Actually, I had no particular desire to spread my experiments for public consumption. However, I liked the release of the "Noise Compilation" on the Intox Noize label - at the time the label was still completely non-profit - and ultimately decided to released my first EP, "Sound Perversions". It was really just a collection of experimental tracks, with sounds recorded live and then processed in an audio editor – a lot of fun to do. Like most independent musicians, I was – and still am - primarily working with a computer. Sometimes I'll use the sounds of live instruments as well as field recordings. So you won't find me toying around with any currently fashionable and expensive synthesizer. I actually would like to work with hardware synths, but only a really high-quality instrument - which is a big problem in from a financial point of view.
Subsequently, "Sound Perversions" was reissued on Love Torture Records and Amduscias Records. The next release "No More Excesses In Asylum" was an experiment in the direction of a more hardcore sound. Well, to put it differently, "Cold Fire" is more like music in the usual sense of the word.

What sparked your move away from techno into different fields of electronica?

In my opinion, techno in its classical sense, is a more simple style than breakcore. I've always wanted to work with hard sounds and broken beats, which let you experiment without any kind of preordained scope and limitations. And then, for me personally, there is another reason as well. If you have a bad mood, then you do not go out to kill the first person you meet. Instead, you can channel your aggression into video games or try to present it as music. I simply love the work of projects such as Venetian Snares and Drumcorps. It's not as monotonous as drum'n'bass and not as heavy as speedcore. In a way,it delineates something of a middle ground between rhythm and a set of sharp sounds on inflated playback speed - which is harder to fathom and more challenging as a listener.

On „End of the Year“, you're even tried your hand at a more sound-art-oriented approach, without the typical beats.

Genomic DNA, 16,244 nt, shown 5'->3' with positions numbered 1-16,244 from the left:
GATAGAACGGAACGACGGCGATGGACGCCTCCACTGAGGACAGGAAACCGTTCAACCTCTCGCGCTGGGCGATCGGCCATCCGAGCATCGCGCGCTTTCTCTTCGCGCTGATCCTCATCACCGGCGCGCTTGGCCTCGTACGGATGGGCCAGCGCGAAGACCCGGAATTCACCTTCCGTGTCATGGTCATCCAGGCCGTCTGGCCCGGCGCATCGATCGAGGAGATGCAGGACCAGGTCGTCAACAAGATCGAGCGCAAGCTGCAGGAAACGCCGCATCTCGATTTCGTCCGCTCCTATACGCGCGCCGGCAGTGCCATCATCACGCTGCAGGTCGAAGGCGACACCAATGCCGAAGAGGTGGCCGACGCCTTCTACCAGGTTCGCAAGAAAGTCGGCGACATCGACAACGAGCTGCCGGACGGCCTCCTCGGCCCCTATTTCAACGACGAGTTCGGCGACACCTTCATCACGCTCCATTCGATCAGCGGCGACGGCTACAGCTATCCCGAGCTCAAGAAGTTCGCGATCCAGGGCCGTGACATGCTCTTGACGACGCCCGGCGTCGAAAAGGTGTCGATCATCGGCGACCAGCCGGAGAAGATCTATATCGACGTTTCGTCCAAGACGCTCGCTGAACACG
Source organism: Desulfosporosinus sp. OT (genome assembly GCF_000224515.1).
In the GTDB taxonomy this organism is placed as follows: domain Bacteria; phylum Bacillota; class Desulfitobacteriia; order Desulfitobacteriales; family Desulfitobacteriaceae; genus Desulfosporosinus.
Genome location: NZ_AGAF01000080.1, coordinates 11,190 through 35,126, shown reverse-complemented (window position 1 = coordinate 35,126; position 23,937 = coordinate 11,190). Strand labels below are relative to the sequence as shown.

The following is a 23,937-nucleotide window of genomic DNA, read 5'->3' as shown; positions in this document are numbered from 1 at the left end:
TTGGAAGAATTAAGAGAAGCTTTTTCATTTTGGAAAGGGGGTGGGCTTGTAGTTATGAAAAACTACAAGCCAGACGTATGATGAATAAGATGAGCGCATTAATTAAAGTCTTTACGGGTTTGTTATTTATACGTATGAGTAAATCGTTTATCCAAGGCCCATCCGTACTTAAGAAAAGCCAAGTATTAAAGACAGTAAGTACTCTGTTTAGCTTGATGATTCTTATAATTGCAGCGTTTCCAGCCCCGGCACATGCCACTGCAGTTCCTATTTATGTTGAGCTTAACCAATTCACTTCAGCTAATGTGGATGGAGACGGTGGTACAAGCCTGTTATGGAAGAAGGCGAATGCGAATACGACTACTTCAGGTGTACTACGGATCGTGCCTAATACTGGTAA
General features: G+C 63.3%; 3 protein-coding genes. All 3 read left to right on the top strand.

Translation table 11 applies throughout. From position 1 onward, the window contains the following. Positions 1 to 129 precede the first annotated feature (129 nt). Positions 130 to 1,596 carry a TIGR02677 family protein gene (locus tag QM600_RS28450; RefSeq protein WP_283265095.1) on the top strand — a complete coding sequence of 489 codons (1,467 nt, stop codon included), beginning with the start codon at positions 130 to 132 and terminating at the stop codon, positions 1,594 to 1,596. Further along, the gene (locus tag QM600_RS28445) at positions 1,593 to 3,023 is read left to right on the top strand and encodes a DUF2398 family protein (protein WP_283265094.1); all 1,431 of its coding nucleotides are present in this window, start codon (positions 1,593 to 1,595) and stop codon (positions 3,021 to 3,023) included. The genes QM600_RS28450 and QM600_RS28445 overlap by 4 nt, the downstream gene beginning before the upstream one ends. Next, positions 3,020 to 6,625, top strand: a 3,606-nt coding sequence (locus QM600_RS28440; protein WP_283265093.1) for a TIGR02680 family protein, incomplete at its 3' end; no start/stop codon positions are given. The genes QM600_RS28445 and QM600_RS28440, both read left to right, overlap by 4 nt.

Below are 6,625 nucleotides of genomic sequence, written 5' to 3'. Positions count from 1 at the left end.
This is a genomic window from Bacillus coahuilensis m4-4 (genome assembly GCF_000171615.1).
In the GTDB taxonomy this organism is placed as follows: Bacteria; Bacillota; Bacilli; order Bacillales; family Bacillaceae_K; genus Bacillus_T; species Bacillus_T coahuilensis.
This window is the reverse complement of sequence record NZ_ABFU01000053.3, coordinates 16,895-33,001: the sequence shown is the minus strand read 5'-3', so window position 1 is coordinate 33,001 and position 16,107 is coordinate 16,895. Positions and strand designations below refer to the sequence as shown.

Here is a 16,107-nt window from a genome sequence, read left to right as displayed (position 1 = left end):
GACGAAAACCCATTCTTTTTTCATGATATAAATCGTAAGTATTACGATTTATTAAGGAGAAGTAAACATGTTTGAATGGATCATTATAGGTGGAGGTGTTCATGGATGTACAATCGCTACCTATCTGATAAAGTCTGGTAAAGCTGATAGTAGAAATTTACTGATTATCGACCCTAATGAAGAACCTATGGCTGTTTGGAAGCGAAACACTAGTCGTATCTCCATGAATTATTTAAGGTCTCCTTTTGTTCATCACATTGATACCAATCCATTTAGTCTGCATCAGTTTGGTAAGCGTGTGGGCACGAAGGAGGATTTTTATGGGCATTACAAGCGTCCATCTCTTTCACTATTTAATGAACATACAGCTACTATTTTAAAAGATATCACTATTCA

It was one of the few attempts to make a track for a pre-set theme, for a "New Year's Compilation 2010" on the label Intox Noize to be precise. I asked myself what the new year signifies for most of us. Mostly, it's nothing but a convulsive running by shops in search of gifts, products for the holiday table, a lot of slamming doors. I tried to convey this restlessness and repetition of action, fussy haste. All somewhere in a hurry, and time running out.

Do you intend to work on a solo full-length album in the future?

Good question. The fact is that my tracks are rarely similar to each other and I was often difficult to decide on a common style. Therefore, at this moment I only have a series of three mini-albums, released on Industrial Noise Records. Each mini-album contains five of my early tracks, they seem to sum up the line of this phase of my experimentation. Of course, I think about the release of full-length album, I think it will be techno and similar-sounding styles. Hey, labels, I am looking forward to your suggestions!

By Tobias Fischer

Julia van der Piller Discography:

As Julia van der Piller:
Sound Perversions (In Noize) 2009   
Cold Fire (Intox Noize) 2009   
No More Excesses In Asylum (Intox Noize) 2009   
Awakening In Empty Room (Remixes) (Intox Noize) 2010   
Slow Runner To Frozen Hills (Pharmacom Records) 2010   
Soul Eater/ w. Hinamizawa Syndrome (Random Manifestation)    2010   
Don't Belive Me EP (Pharmacom)     2010   
Under Destructive Noise/ w. Undercore X (Drill) 2010   
Reasons To Hate (Bump Foot) 2010   
Back To Basics (Intox Noize) 2010   
Virtual Dust/ w. Darksider (Intox Noize) 2010
Perverted Games. Phase III (Industrial Noise) 2010   
Perverted Games. Phase II (Industrial Noise)    2010   
Perverted Games. Phase I (Industrial Noise Records) 2010
No Matter (Intox Noize) 2011

Julia van der Piller / Charmante Juliette